There was a 1973 made-for-TV bio of Vince Lombardi, Legend In Granite, starring Ernest Borgnine. There is a scene when Lombardi is in his first training camp as the newly-hired coach of the woefully bad, underachieving Green Bay Packers. Lombardi has been brought in to instill discipline and get back to fundamentals, and in his first team meeting holds up a pigskin and intones, solemn as the grave, "Gentlemen, this is a football."
One of the players, Paul Hornung probably, pipes up: "Slow down, coach, you're going too fast," and Lombardi struggles to look mad but finally breaks down laughing, the whole room full of players cracks up, the tension is lowered and male bonding ensues. The players begin to see that in Lombardi there is love beneath the sadism; he bullies because he cares. A well-crafted piece of sports hagiography, this film.
But I'm thinking Coach Lombardi probably never used the "this is a football" line again, it was just too ridiculous.
Why do I mention this today? Via Atrios: The Federal Reserve has created an online training resource for new bank directors. The need for this is that some people are appointed to bank boards knowing very, very little about banks. From the Fed website:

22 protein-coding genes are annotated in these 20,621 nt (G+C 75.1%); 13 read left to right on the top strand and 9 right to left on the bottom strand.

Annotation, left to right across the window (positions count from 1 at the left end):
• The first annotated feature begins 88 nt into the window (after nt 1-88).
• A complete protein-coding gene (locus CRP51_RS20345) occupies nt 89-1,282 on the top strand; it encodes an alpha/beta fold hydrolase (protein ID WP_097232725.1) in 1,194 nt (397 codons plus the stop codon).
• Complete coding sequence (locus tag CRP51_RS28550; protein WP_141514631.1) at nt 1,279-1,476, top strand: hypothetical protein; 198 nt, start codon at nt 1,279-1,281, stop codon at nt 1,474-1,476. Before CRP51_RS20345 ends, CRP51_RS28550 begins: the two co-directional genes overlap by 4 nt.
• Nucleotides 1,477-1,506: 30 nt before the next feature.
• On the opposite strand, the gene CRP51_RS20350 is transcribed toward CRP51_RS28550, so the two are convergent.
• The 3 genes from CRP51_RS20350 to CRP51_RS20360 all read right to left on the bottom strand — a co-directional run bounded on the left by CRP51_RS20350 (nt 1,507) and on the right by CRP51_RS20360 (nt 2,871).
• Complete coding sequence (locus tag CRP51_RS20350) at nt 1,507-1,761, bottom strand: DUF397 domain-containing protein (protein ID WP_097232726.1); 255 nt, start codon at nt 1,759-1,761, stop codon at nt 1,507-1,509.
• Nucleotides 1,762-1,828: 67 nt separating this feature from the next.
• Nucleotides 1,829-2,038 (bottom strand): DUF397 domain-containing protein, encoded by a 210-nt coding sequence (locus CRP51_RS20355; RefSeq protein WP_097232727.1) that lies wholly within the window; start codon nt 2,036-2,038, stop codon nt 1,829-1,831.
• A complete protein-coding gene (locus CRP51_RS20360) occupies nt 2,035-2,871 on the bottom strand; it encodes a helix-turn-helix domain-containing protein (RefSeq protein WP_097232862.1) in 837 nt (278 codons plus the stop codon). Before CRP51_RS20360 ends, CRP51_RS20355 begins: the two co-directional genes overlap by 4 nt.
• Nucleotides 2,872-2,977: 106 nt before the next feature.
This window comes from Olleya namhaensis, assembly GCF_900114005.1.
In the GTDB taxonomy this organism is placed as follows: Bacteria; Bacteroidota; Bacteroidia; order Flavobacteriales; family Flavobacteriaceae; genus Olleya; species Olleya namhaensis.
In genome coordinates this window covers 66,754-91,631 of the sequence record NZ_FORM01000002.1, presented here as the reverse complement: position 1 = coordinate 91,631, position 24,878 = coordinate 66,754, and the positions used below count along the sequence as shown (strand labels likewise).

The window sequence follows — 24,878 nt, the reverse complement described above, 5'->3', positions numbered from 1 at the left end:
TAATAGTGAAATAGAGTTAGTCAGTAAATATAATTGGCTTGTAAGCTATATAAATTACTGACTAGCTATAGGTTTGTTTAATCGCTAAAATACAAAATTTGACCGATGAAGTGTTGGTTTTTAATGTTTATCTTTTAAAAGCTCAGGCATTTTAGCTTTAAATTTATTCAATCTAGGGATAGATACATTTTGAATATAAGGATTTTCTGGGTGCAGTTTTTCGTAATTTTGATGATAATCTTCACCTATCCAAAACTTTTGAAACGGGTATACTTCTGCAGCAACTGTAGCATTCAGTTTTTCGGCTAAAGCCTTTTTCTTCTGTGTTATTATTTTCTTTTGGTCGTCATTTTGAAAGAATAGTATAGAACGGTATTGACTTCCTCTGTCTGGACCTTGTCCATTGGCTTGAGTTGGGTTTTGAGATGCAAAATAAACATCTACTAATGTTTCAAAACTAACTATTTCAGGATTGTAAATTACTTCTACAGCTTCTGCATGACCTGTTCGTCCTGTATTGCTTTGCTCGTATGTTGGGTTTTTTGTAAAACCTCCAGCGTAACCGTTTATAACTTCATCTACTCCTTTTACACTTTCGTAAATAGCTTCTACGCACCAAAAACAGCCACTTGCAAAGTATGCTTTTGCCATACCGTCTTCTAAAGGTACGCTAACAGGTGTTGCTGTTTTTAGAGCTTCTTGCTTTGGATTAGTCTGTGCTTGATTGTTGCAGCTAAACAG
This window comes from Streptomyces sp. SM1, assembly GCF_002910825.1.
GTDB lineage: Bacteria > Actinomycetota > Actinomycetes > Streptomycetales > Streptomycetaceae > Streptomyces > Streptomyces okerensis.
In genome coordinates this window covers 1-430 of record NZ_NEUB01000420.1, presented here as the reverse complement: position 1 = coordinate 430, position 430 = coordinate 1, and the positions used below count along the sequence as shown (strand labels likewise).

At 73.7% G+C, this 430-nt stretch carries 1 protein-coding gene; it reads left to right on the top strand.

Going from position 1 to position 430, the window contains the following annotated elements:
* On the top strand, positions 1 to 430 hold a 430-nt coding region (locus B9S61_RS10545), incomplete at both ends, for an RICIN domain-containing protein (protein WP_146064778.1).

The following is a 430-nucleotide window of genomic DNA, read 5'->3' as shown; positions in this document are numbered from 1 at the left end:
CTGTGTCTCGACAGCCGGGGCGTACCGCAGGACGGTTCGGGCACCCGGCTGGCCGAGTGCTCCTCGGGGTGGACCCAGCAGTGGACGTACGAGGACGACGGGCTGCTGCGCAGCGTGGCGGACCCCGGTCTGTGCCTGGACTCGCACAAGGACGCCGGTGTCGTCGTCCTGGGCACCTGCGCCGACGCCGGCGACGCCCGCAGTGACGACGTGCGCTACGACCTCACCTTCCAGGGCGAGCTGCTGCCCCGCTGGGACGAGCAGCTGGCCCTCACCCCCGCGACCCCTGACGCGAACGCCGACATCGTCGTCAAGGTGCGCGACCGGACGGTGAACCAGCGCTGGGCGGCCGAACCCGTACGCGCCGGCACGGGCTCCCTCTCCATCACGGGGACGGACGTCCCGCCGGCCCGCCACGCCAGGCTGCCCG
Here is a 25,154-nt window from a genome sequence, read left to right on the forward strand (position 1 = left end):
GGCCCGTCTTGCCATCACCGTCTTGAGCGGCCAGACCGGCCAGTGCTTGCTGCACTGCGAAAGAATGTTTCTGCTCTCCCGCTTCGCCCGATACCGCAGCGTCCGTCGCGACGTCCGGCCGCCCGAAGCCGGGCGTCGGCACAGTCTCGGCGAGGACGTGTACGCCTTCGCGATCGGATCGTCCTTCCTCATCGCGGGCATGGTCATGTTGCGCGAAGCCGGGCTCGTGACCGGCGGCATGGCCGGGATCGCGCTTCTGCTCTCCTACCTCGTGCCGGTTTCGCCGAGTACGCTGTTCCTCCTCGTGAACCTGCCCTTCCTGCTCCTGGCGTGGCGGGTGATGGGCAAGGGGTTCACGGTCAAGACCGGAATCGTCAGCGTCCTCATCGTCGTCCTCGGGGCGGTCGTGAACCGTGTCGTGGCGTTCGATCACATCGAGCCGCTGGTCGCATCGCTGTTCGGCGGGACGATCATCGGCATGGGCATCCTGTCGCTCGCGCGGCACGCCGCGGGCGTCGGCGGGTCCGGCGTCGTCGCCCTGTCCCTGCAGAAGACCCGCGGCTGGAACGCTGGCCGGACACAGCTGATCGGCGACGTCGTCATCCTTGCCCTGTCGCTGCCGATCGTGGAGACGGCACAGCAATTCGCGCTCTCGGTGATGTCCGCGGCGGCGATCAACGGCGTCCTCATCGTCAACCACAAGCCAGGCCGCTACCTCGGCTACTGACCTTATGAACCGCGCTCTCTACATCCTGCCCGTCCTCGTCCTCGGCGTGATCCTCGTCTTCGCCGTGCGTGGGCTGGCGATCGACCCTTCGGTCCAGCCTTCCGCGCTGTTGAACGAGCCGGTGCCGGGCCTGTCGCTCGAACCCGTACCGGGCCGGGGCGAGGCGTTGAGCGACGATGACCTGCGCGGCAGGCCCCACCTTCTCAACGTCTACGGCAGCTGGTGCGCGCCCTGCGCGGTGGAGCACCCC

The legendary Green Bay Packers football coach, Vince Lombardi, recognized the importance of teaching basics to his players. Even after winning championships and being surrounded by future Hall-of-Fame players, Lombardi had a tradition of beginning every preseason training camp the same way. He stood before his players, football in hand, and said, “Gentlemen, this is a football.” He assumed his players were a blank slate at the beginning of each season. With that in mind, we begin with the basic discussion, “Ladies and gentlemen, this is a bank.”
Suffice it to say, this is an analogy that is botched in a revealing way. Our banks are far from being champions -- at this point they are underachieving failures. But the Fed's approach here does not fill one with optimism. As a general observation, when Vince Lombardi is invoked to make a point about leadership in this day and age, little good can come of it.
Man, Ernest Borgnine's IMDB page is a trip. I never thought about it, but Ernest is Italian himself (originally Borgnino -- man, he needed either to change his name more drastically or not at all) and darn near as old as Lombardi, who died in 1970! This is one of those pairings of actor to non-fiction role that was destined to be, like Hal Holbrook as Mark Twain, or Shelley Duvall as Olive Oyl. I'm a little bummed that IMDB will no longer show the full cast and crew of an old program like Legend In Granite unless you register for IMDB Pro. For people who enjoy aimlessly browsing the cast lists of unremarkable made-for-TV films from the 70s, this is a shame.